Walt Mossberg

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Reading Periodicals on Kindle 2

Here are a few questions I’ve received recently from people like you, and my answers. I have edited and restated the questions a bit, for readability.

In your review of Amazon’s Kindle 2 e-book reader, you didn’t say much about its ability to display newspapers, magazines and blogs. How does it do with this type of content?

The new model’s handling of periodicals and blogs is quite similar to that of the old model’s, which is why I didn’t dwell on it. This wasn’t an area where Amazon changed much.

While I know some Kindle owners happily rely on the device for newspaper reading, in my opinion, the Kindle doesn’t do as well with periodicals and blogs as devices like laptops and the best smart phones. Its ability to render the content optimally is limited by its low-power monochrome screen, and its navigation system is fairly primitive compared to that on a laptop or a good smart phone. Kindle’s features were built mainly for books, which, unlike periodicals, don’t contain links and prompt little navigation in most pages.

Whenever I watch an Internet movie, the monitor on my desktop Vista PC shuts off every 10 minutes unless I touch the keyboard. How can I solve this problem?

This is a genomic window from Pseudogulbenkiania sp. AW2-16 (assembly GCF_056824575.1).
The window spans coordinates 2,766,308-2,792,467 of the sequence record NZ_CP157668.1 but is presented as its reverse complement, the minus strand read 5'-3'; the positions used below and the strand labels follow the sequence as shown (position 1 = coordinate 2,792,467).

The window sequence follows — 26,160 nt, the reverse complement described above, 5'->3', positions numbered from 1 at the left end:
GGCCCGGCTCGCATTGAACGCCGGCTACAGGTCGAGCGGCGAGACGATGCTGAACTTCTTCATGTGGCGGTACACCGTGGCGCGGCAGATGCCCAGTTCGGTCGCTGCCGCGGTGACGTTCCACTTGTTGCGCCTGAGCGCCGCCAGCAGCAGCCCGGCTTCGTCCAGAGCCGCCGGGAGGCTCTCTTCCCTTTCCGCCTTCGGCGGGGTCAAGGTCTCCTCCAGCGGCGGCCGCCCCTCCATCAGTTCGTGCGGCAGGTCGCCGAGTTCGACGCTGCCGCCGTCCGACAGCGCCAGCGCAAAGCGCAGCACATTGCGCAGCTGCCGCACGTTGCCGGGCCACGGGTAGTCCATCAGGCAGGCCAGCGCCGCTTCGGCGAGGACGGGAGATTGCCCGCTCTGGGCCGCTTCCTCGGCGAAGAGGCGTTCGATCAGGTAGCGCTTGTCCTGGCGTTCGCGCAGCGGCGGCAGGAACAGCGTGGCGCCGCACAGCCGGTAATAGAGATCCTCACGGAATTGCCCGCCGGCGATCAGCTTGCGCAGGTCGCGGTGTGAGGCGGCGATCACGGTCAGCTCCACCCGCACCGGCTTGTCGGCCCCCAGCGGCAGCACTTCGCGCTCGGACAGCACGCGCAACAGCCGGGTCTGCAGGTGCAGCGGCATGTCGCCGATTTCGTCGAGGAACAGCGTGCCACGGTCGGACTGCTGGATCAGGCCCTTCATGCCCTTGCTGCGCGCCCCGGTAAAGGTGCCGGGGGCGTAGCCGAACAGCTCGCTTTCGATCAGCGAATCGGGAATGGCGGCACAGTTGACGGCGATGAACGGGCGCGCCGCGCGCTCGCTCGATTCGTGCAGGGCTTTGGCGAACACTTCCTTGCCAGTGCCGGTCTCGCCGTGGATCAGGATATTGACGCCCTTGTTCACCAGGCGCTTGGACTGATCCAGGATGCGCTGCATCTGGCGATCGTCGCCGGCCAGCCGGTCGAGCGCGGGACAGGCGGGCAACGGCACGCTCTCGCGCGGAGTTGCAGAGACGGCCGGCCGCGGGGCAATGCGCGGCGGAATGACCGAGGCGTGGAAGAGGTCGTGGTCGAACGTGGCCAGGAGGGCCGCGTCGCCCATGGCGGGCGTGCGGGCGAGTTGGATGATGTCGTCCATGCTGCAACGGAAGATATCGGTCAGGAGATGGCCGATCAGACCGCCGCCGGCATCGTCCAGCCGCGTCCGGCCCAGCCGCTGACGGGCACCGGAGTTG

Unless your monitor has its own feature that turns itself off after some time period, this is usually easily controllable from within Vista. You simply need to go into the Control Panel, find the power settings, and set the option for automatically turning off the display to “never,” or to some very long interval. Remember to re-enable the screen dimming feature after you’re done with the movie, so you don’t waste energy. If this doesn’t work, check to see if the manufacturer has installed its own software for controlling power settings. If so, you may have to change the settings there.

I am retired and would like to buy a small, wireless computer for travel that would have email and Internet software and very few other applications. The keyboard would be bigger than a Blackberry’s and smaller than a laptop’s. Can you recommend something?

I would look for a so-called “netbook.” These are little laptops, with screens generally 10 inches or smaller, that usually weigh almost nothing and sell for under $500. They typically come with relatively slow processors and relatively limited storage, but every one that I’ve seen is wireless and does a decent job with email and the Internet. There are many models, from companies like Acer, Asus, Hewlett Packard, Lenovo and Dell.

  • You can find Mossberg’s Mailbox, and my other columns, online free of charge at the new All Things Digital Web site, http://walt.allthingsd.com.

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